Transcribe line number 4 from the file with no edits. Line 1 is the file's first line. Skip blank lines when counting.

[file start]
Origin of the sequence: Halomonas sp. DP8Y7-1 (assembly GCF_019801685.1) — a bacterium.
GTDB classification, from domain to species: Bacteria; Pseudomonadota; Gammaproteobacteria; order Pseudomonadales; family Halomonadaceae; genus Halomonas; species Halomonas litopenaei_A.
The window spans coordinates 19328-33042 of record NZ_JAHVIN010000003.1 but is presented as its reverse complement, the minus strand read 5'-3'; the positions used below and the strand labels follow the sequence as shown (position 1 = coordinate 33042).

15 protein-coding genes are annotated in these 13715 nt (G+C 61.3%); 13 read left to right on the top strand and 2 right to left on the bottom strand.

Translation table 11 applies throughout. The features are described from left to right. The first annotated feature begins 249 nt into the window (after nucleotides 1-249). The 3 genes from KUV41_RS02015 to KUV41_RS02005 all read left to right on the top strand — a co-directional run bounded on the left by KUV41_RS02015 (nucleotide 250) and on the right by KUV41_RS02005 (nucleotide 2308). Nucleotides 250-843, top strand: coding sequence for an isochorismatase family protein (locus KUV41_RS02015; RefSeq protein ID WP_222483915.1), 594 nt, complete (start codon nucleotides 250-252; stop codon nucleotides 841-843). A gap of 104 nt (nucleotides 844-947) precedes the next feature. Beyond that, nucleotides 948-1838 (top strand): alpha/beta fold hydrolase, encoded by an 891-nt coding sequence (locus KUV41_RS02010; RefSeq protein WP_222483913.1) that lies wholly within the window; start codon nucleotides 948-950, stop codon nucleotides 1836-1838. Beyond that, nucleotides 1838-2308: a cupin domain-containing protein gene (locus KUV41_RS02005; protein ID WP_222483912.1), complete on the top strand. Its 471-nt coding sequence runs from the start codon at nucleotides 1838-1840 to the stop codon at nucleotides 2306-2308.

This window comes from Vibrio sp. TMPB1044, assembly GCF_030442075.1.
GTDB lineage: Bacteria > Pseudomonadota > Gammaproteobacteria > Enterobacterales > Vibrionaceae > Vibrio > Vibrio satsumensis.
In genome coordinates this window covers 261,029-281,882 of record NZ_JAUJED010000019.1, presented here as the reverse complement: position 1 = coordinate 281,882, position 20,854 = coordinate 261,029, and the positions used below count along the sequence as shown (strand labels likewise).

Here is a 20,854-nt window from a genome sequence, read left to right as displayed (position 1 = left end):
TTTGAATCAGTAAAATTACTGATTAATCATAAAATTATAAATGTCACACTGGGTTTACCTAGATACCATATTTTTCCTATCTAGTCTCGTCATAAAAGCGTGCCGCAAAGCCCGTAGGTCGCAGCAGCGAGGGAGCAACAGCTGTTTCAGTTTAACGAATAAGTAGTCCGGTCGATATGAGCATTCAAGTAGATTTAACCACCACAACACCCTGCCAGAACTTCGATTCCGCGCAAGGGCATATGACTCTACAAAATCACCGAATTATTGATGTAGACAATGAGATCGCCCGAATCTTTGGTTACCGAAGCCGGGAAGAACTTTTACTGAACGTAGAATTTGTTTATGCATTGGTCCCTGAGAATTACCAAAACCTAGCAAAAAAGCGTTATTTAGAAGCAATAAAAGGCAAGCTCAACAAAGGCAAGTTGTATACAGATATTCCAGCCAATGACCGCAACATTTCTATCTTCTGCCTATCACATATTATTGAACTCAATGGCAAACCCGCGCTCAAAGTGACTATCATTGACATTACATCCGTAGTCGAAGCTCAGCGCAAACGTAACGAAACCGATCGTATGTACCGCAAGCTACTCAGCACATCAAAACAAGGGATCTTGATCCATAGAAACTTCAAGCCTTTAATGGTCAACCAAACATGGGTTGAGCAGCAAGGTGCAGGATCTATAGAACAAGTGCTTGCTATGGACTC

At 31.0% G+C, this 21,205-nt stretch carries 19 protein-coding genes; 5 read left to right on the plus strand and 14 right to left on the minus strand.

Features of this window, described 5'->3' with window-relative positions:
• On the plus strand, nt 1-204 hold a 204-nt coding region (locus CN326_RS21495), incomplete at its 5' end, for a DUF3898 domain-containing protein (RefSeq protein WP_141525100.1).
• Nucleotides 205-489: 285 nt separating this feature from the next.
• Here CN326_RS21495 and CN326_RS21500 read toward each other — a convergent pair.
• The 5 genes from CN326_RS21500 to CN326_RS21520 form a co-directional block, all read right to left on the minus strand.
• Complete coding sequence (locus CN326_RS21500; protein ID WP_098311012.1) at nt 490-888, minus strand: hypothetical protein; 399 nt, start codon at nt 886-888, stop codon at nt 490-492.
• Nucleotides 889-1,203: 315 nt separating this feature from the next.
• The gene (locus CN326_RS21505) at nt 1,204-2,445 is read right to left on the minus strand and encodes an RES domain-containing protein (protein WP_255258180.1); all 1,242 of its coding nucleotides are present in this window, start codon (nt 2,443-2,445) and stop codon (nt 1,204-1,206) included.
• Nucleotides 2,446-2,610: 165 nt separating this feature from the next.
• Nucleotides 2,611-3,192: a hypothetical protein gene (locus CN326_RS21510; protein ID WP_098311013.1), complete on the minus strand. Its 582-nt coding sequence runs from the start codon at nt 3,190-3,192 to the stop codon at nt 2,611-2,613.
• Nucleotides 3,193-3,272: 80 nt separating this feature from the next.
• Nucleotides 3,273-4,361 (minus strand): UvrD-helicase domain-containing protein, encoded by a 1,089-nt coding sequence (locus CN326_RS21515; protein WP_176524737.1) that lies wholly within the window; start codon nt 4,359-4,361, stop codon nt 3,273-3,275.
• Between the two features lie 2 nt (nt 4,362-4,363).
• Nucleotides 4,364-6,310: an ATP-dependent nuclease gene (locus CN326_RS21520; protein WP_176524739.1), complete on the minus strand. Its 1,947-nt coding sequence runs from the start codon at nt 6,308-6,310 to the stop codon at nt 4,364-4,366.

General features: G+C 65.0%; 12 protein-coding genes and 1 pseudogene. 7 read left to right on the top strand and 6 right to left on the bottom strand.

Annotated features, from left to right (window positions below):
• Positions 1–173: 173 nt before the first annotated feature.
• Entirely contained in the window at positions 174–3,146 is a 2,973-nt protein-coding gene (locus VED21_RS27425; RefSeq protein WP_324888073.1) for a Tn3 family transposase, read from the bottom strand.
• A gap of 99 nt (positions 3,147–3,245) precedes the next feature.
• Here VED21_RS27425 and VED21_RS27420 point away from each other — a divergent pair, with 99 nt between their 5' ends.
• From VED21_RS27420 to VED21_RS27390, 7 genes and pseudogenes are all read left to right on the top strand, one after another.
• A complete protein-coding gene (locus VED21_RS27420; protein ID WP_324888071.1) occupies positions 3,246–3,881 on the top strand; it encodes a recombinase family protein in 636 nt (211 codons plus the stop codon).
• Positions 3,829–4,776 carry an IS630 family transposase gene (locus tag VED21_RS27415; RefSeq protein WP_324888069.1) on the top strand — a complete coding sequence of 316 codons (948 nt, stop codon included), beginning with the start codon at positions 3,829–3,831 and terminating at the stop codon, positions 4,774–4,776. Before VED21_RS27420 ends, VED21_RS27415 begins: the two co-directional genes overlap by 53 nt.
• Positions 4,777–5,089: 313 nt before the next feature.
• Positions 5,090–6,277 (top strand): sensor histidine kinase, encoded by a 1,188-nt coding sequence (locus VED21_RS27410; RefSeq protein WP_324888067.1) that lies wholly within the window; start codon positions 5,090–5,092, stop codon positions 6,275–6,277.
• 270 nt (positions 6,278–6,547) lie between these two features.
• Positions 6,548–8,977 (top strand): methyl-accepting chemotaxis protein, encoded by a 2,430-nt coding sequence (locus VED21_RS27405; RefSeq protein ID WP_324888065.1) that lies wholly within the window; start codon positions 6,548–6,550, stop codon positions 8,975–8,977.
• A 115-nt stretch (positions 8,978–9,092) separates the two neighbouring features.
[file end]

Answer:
15 protein-coding genes are annotated in these 13715 nt (G+C 61.3%); 13 read left to right on the top strand and 2 right to left on the bottom strand.